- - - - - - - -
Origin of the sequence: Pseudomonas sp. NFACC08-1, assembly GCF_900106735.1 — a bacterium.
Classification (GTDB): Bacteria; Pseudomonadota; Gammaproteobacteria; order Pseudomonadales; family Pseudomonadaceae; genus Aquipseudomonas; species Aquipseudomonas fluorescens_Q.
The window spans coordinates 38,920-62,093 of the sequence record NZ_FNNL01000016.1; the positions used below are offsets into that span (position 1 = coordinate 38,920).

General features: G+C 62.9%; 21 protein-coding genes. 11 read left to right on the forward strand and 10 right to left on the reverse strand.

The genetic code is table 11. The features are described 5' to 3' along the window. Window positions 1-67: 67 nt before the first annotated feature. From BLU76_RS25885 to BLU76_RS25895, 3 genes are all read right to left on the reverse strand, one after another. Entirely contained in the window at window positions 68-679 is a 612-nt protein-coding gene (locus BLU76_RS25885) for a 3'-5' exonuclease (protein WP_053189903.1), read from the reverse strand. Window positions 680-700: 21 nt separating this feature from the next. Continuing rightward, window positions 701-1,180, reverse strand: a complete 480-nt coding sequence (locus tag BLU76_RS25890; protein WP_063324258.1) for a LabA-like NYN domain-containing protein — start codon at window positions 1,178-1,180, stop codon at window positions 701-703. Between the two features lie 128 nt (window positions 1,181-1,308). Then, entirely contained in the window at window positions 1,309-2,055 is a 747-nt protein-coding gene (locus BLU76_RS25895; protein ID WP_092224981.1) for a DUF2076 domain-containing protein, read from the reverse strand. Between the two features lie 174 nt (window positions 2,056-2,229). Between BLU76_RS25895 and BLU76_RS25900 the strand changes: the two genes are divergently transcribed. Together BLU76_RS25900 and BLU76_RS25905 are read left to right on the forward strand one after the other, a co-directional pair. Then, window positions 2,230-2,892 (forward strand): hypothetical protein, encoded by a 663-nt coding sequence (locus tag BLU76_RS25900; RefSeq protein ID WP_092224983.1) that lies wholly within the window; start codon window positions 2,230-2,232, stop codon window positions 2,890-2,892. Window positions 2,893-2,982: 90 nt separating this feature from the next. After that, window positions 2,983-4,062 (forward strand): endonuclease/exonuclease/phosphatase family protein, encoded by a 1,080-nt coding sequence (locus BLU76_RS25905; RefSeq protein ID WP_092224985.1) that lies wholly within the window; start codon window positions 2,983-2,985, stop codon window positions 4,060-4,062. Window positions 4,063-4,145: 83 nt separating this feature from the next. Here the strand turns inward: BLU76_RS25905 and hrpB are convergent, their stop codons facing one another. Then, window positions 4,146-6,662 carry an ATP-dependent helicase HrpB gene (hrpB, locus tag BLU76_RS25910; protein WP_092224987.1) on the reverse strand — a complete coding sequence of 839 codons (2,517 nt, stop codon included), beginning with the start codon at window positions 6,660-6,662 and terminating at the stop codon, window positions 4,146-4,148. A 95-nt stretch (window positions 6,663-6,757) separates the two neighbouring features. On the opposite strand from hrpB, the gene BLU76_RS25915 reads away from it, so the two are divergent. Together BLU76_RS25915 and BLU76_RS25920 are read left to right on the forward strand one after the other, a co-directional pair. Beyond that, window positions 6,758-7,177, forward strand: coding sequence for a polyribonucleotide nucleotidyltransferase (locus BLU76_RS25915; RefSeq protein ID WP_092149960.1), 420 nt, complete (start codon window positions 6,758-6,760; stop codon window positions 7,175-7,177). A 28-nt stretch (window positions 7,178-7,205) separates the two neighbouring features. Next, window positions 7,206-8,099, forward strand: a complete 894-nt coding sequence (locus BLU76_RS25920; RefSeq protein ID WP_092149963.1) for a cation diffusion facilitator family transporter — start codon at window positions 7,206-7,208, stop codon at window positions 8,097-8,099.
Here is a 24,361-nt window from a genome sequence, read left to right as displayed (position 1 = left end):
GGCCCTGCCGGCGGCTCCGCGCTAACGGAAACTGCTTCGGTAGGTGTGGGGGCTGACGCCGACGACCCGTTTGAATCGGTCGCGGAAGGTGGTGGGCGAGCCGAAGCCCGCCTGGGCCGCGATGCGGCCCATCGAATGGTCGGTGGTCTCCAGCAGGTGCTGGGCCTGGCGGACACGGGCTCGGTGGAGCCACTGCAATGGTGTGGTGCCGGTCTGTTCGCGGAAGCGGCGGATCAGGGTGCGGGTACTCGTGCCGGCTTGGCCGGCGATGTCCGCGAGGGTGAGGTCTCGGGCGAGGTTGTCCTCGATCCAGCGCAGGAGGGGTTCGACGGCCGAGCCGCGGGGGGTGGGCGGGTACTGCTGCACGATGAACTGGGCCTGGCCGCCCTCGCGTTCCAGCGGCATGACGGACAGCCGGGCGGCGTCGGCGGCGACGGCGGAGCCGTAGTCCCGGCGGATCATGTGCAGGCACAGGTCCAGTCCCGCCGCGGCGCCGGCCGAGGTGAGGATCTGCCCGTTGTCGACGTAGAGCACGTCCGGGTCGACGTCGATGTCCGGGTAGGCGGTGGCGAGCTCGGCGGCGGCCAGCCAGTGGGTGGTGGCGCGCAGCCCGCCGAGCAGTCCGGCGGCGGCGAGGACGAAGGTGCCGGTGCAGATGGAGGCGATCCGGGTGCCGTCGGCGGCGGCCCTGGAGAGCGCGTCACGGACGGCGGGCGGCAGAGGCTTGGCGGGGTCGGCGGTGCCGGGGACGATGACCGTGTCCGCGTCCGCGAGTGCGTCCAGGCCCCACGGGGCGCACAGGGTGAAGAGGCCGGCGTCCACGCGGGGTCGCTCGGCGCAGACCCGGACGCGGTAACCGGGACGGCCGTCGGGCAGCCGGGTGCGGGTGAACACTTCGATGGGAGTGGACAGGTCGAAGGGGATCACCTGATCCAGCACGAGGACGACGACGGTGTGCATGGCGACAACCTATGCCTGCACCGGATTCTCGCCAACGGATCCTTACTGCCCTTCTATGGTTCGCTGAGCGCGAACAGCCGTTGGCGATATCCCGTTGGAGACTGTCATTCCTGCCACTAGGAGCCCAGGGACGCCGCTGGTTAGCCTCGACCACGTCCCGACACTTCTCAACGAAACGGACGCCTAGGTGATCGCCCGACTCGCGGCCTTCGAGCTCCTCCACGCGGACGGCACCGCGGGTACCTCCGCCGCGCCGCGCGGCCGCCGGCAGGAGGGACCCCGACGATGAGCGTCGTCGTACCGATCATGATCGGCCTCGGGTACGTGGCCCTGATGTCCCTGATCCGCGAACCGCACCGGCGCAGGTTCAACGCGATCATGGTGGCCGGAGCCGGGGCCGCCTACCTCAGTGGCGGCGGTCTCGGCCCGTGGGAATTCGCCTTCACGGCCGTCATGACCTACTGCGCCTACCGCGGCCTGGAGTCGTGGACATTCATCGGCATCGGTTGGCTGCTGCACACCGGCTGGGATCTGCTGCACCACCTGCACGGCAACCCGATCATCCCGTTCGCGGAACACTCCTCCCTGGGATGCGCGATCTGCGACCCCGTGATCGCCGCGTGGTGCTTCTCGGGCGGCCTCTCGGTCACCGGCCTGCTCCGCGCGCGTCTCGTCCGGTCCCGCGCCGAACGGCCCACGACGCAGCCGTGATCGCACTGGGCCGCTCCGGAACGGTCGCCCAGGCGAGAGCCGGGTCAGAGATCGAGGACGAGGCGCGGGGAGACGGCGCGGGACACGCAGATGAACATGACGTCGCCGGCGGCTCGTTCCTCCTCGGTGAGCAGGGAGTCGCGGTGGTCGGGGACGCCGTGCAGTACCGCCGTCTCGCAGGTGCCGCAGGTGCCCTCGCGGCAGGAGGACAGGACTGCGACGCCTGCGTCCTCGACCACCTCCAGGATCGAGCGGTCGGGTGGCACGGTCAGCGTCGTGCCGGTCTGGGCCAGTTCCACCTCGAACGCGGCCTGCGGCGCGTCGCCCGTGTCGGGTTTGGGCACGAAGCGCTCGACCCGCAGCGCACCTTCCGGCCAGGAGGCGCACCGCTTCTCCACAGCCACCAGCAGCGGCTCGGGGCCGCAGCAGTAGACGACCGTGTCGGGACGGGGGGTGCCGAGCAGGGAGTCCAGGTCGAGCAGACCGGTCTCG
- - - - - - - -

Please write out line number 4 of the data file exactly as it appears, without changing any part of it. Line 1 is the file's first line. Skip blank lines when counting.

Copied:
General features: G+C 62.9%; 21 protein-coding genes. 11 read left to right on the forward strand and 10 right to left on the reverse strand.